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Radial Head Fractures

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Radial head fractures frequently result from a fall on an outstretched arm and may be difficult to see on x-rays.

The radial head is palpated on the lateral elbow as a structure that rotates during pronation and supination and that articulates with the lateral epicondyle. The lateral epicondyle and radial head typically form an isosceles triangle with the olecranon. Joint effusions (common with radial head fractures) may be palpable over this triangle.

Symptoms and Signs

When the radial head is fractured, pain at the radial head is worse during supination, and the radial head is tender. Swelling due to hemarthrosis is usually present. Passive motion of the elbow may be limited. Capitellum fracture may occur simultaneously.

Diagnosis

  • X-rays

Anteroposterior, lateral, and oblique views are taken. But because x-rays may show only indirect evidence of fracture, diagnosis relies heavily on physical examination.

Routine anteroposterior and lateral x-rays often do not show the fracture but usually show a joint effusion, which is indicated by the presence of abnormal fat pads on x-rays. Displacement of the anterior fat pad may indicate joint effusion but is not specific; visibility of the posterior fat pad on a true lateral view is specific for joint effusion but not highly sensitive. Patients with localized radial head tenderness and effusion require oblique views (which are more sensitive for fracture) or presumptive treatment of a fracture.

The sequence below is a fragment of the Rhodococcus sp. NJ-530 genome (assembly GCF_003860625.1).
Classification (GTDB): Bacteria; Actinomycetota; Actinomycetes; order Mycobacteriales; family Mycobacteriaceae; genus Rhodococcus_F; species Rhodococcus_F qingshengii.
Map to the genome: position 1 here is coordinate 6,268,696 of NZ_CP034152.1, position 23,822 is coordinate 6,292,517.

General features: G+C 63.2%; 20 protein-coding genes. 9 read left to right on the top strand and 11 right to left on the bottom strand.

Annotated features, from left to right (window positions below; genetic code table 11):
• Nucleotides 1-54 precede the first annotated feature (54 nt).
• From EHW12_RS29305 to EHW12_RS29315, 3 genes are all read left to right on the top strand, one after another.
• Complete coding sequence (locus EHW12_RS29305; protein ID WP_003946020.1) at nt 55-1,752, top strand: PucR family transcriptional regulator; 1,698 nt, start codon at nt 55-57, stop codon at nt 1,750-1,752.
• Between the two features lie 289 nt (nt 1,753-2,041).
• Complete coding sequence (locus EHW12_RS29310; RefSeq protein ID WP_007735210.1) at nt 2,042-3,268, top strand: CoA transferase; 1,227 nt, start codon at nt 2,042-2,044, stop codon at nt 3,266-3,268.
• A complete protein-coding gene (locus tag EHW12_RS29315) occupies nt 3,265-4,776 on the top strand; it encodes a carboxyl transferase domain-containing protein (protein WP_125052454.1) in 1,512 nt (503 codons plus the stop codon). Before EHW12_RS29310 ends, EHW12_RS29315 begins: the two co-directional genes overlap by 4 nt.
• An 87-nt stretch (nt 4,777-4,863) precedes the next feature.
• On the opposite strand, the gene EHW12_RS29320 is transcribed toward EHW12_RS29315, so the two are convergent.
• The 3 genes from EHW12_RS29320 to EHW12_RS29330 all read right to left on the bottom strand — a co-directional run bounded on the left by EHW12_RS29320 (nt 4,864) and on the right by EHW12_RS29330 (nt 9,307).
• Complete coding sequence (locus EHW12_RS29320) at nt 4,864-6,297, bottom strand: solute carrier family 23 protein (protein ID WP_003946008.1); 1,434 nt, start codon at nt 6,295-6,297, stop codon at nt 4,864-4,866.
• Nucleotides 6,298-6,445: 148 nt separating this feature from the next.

The radiocapitellar line is a line through the midshaft of the radius on a lateral x-ray of the elbow. Normally, this line transects the middle of the capitellum (see Figure: Anterior humeral line and radiocapitellar line.). Sometimes in children, the only sign of fracture on x-rays is displacement of this line.

Anterior humeral line and radiocapitellar line.

Normally, the anterior humeral line, which is drawn along the anterior border of the humerus on a lateral x-ray, transects the middle of the capitellum. If the line transects none or only the anterior part of the capitellum, a distal humeral fracture with posterior displacement may be present.

The radiocapitellar line, which is drawn through the midshaft of the radius, normally bisects the capitellum. If it does not, an occult fracture should be suspected.

Pearls & Pitfalls

  • If the radial head is tender and there is clinical or radiographic evidence of an elbow effusion, treat presumptively for radial head fracture even if the x-ray shows no fracture.

Arthrocentesis may be done to remove blood from the joint (see Evaluation of the Patient With Joint Disorders : Arthrocentesis) to help differentiate mechanical blockage of passive joint motion from restriction due to pain and muscle spasm. Then, a local anesthetic is injected to relieve pain.

Stability is tested by applying stress to the elbow medially and laterally and checking for laxity or increased motion. If the joint does not move when stress is applied, the fracture is stable and associated ligaments are probably uninjured.

Treatment

  • Usually a sling and range-of-motion exercises

  • Rarely surgical repair

Fractures with minimal displacement and no restriction of passive elbow motion or instability can be treated with a sling, which can be applied for comfort with the elbow flexed 90°. Elbow range of motion exercises should be started as soon as patients can tolerate them.

If the elbow is unstable or motion is mechanically blocked, fractures are treated surgically.

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* This is the Professional Version. *